Please read what we say on the submissions page. Send 4-5 poems, pasted into the body of an e-mail. We try to reply within 6-8 weeks but please don't sit by your machine with a stopwatch. All the editors are volunteers with day jobs and families. We do our best! 

* 

Is there anything you would like to see more of? Less of? 

Attachments! Please, please do not sent work in Microsoft Word or any other attached file. It will come back with a note asking for the poems to be pasted into a single e-mail, and the irritable lizard inside each editor - while of course fostering noble impulses towards objectivity - is likely to remember your address. 

-- Rod Burns, Other Poetry Magazine 

~*~

 For some great poetry please visit Other Poetry, and check out the guidelines while visiting!


Interview Project: Labyrinth Inhabitant Magazine

For this week you can find not just one interview, or even two -- today we have for you three interviews posted as a holiday treat! Our second interview introduces us to Matthew Carey and his uniquely themed magazine, Labyrinth Inhabitant Magazine!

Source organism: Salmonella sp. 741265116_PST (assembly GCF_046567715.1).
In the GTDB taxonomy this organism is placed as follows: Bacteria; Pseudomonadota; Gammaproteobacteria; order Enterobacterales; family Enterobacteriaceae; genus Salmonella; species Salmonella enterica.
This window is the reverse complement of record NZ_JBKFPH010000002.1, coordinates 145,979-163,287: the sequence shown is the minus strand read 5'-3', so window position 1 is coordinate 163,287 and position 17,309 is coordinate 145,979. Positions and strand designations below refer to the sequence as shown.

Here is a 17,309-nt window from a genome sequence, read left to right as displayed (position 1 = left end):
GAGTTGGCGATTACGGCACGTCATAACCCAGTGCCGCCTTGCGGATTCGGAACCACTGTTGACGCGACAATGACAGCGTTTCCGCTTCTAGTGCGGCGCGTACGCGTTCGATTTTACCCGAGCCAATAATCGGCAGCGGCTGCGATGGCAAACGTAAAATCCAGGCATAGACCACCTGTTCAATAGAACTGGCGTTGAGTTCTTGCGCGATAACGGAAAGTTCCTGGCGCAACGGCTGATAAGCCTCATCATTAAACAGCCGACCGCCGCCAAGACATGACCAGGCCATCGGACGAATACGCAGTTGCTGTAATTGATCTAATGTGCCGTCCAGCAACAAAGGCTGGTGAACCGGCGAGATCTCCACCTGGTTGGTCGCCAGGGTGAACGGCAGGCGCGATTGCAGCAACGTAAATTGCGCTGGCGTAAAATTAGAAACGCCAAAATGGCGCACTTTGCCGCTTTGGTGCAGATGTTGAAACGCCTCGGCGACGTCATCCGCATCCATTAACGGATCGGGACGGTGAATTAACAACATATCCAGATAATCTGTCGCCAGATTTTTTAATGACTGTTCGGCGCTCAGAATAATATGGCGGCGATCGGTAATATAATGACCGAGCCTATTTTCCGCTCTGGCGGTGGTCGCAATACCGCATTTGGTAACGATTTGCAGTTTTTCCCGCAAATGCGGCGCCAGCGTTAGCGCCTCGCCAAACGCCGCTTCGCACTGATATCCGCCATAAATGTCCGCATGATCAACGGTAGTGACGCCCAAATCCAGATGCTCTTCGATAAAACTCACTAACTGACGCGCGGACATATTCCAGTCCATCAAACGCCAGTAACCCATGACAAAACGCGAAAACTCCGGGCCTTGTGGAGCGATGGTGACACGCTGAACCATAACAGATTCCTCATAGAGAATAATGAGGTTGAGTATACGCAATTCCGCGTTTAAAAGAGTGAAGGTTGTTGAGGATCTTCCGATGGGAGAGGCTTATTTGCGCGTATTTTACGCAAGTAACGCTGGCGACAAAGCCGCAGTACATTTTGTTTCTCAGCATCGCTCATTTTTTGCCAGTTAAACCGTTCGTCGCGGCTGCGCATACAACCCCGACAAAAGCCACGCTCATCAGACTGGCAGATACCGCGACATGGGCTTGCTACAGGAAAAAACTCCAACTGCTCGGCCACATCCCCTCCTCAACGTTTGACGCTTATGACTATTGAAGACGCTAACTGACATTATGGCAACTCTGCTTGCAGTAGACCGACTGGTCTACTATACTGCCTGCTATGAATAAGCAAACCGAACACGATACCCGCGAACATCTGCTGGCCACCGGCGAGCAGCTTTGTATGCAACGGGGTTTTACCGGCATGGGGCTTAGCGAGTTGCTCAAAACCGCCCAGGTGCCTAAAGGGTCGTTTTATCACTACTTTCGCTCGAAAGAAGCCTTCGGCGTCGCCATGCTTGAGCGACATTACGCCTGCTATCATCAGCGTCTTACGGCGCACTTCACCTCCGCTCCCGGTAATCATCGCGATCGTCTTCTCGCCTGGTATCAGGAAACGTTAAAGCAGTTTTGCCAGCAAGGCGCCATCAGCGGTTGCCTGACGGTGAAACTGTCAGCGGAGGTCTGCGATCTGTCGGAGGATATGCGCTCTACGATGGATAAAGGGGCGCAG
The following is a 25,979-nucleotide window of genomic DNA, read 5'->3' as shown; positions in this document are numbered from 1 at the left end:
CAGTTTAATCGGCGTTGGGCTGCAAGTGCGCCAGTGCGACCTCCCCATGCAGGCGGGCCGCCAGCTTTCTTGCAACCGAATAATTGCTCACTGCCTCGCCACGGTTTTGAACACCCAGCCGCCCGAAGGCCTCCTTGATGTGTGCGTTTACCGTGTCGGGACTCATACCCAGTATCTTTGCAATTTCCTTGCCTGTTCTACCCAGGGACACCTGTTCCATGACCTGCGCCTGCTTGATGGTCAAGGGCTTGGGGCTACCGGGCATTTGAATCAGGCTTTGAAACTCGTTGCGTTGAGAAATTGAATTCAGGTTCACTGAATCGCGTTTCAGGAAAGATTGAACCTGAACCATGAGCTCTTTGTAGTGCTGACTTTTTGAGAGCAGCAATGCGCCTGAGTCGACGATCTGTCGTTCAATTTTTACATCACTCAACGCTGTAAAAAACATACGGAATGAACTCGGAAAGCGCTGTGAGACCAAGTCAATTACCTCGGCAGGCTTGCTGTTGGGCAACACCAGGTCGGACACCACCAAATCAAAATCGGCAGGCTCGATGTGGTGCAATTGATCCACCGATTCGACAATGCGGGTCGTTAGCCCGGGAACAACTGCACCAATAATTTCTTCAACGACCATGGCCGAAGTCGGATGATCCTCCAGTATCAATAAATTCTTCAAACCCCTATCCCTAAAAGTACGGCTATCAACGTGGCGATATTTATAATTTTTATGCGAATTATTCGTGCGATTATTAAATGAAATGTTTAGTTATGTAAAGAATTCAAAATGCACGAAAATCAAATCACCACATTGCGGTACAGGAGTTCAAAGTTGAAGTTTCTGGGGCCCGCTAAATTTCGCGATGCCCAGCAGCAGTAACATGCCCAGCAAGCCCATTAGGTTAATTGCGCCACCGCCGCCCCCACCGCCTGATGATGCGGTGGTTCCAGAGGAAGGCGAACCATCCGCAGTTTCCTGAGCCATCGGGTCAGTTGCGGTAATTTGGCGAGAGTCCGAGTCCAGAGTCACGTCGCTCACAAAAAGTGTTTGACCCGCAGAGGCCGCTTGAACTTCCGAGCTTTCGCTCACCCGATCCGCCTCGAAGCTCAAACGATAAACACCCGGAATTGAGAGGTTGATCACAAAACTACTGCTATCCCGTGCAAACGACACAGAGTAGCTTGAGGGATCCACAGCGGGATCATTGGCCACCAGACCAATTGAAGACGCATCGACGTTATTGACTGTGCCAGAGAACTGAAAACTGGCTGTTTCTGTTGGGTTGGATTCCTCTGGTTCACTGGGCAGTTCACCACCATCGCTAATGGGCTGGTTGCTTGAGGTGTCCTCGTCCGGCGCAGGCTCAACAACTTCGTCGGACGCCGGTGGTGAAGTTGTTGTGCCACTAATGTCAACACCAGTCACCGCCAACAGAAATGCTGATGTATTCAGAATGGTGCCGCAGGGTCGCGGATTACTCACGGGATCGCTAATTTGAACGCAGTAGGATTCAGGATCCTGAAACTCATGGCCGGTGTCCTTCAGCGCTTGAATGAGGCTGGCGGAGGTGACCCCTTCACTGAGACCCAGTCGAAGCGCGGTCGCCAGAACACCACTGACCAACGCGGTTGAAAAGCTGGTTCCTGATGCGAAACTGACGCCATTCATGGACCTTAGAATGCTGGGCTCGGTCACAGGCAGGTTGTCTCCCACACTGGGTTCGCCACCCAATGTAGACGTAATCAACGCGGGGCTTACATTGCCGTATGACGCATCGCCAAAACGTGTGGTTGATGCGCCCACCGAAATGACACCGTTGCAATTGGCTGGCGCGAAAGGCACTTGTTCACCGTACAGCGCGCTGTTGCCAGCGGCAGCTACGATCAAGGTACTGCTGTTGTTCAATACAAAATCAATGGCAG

~*~

For those readers who might not have previously discovered Labyrinth Inhabitant Magazine, can you tell us a little about it? What makes your publication unique?

As the masthead mentions, Labyrinth Inhabitant Magazine is the web's first magazine devoted to stories about life in giant artificial structures created by forces beyond human comprehension. It is also, incredibly, the only such magazine.

*

How did you become a poetry editor?